changes away from the currently existing genetic real estate of a large bacterial colony with a steady state population of one trillion members, how
long would it take for that colony to evolve even one of these potentially beneficial
systems that exist in the potential of sequence/structure space? The gap
distance here is 1e39. If each one of the one
trillion bacteria mutated this particular sequence into a new sequence once
every day (without repeating any sequence along the way), it would take just
under 3 trillion years, on average, to cross a gap of just 30 non-selectable
Is there evidence that such gaps exist? Well, if one considers various systems with different minimum structural threshold requirements, one starts to notice a pattern. The greater the minimum threshold requirements, the more widely separated such systems are in the vastness of sequence space. In short, there is a linear relationship between the minimum threshold requirements and the number of required amino acid residue differences between a system and the next closest beneficial system with a novel function. And, a linear increase in the required residue differences (i.e., the "gap size") translates into an exponential increase in the amount of time needed for a particular population size to cross.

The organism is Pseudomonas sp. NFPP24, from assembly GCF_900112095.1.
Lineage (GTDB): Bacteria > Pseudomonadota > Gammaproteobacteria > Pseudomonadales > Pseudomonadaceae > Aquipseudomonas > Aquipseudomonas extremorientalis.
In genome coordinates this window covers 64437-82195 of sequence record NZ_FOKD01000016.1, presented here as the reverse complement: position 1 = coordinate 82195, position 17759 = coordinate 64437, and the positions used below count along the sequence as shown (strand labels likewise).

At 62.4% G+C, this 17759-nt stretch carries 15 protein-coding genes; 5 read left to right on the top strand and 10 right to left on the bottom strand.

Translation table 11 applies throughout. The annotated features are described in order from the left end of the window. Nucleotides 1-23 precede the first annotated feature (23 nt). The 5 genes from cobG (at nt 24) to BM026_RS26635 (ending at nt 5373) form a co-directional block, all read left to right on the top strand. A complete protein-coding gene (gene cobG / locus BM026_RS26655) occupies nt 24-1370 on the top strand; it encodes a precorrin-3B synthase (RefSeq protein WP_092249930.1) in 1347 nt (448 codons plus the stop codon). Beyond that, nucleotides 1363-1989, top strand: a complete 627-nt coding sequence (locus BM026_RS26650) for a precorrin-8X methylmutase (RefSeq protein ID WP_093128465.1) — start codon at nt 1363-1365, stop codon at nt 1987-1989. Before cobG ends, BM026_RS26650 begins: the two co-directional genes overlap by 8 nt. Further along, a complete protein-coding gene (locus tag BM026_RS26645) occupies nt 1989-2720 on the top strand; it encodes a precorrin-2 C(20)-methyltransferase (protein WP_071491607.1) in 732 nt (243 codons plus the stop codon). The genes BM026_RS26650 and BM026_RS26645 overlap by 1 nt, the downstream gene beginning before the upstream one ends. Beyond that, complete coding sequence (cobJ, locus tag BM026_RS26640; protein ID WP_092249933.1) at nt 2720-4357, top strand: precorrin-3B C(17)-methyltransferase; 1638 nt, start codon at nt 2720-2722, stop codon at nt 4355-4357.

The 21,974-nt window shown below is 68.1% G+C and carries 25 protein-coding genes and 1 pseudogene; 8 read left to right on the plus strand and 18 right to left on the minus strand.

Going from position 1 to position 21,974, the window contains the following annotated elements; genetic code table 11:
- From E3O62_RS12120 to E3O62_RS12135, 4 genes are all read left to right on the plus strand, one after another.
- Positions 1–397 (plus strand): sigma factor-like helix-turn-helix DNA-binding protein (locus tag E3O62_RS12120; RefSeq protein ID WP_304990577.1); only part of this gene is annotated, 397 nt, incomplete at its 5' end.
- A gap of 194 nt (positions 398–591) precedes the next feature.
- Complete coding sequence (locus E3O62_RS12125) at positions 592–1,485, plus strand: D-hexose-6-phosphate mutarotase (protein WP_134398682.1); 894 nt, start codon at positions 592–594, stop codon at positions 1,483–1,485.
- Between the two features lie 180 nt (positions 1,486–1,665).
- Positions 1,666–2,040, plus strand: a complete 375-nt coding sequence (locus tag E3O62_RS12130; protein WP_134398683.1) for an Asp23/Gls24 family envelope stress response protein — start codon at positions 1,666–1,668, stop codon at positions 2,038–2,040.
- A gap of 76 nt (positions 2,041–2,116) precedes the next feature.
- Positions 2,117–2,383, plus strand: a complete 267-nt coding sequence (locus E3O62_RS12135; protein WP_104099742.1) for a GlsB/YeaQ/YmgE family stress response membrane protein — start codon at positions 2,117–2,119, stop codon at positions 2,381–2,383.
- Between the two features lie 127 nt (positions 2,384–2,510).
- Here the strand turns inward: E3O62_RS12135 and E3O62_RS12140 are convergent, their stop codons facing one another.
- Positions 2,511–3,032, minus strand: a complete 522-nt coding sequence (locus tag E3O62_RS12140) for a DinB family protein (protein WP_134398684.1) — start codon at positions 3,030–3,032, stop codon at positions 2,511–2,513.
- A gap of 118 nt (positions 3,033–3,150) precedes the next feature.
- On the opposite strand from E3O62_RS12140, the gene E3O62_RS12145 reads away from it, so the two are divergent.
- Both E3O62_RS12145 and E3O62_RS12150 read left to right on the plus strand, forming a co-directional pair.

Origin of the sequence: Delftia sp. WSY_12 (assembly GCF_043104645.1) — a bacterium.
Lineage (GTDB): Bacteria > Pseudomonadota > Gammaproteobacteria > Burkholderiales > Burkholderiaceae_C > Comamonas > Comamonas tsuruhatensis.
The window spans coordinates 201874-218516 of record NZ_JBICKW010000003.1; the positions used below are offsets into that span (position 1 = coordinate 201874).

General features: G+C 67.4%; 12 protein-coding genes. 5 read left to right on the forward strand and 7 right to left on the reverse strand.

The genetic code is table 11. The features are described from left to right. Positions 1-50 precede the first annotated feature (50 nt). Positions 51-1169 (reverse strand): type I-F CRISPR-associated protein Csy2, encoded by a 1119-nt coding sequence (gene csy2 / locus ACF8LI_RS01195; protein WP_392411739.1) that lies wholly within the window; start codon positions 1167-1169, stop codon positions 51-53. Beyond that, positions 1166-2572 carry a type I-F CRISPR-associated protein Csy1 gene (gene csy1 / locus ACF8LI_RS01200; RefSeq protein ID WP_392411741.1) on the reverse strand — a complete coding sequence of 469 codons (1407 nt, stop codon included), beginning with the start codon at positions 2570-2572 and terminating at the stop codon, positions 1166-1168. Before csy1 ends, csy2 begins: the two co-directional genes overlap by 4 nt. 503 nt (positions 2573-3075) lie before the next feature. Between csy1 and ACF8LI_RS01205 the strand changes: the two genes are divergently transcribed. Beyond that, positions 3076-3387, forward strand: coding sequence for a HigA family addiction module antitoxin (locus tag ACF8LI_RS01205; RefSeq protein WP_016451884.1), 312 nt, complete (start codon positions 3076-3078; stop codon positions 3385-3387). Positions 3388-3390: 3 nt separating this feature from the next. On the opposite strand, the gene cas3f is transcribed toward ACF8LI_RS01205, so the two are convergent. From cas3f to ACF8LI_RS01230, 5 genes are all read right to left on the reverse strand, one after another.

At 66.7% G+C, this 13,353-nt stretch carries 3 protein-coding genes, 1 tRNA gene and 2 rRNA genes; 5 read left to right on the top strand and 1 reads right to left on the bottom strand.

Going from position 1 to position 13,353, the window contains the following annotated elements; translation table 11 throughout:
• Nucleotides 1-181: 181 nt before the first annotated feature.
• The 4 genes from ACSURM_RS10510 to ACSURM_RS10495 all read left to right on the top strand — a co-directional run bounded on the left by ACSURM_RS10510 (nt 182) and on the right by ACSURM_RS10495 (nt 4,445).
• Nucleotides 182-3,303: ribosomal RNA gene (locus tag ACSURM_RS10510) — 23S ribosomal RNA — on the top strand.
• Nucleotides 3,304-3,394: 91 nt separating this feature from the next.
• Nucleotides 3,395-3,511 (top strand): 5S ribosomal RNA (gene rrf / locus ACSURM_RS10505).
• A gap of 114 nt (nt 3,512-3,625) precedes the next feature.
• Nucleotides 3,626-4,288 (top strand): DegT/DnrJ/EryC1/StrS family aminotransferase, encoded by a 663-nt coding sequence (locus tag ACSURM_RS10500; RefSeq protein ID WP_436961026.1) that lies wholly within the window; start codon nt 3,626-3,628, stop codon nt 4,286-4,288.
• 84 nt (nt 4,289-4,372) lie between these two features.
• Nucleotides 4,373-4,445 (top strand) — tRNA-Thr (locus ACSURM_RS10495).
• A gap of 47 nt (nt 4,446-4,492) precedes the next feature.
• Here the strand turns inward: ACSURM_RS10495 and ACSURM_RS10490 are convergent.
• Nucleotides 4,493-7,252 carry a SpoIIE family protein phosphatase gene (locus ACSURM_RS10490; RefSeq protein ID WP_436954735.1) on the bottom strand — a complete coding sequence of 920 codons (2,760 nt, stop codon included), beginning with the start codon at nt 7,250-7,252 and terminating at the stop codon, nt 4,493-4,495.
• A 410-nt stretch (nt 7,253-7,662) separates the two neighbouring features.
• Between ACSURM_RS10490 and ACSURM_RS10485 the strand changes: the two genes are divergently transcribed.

Is the problem starting to become clear? If not, perhaps some illustration based on the way other language systems work may help clarify this issue further.
The Language of DNA
biological systems are built using information that is written in the coded
order of four chemical "letters" labeled A, T, C, and G (Adenine,
Thymine, Cytosine, and Guanine). Strings of these letters are called,
"DNA" (DeoxyriboNucleic Acid). The
cellular structure (phenotype) is but a reflection of the information written
like a book in the coded language of its DNA.
As with other languages, the genetic code is arbitrary.
It codes for letters in another arbitrary language code of proteins.
Proteins are also built using chemical letters that are often assigned
meaning or function by the cell or system of cells that make and use them.
There is even a third language of sugars called glycans that is extremely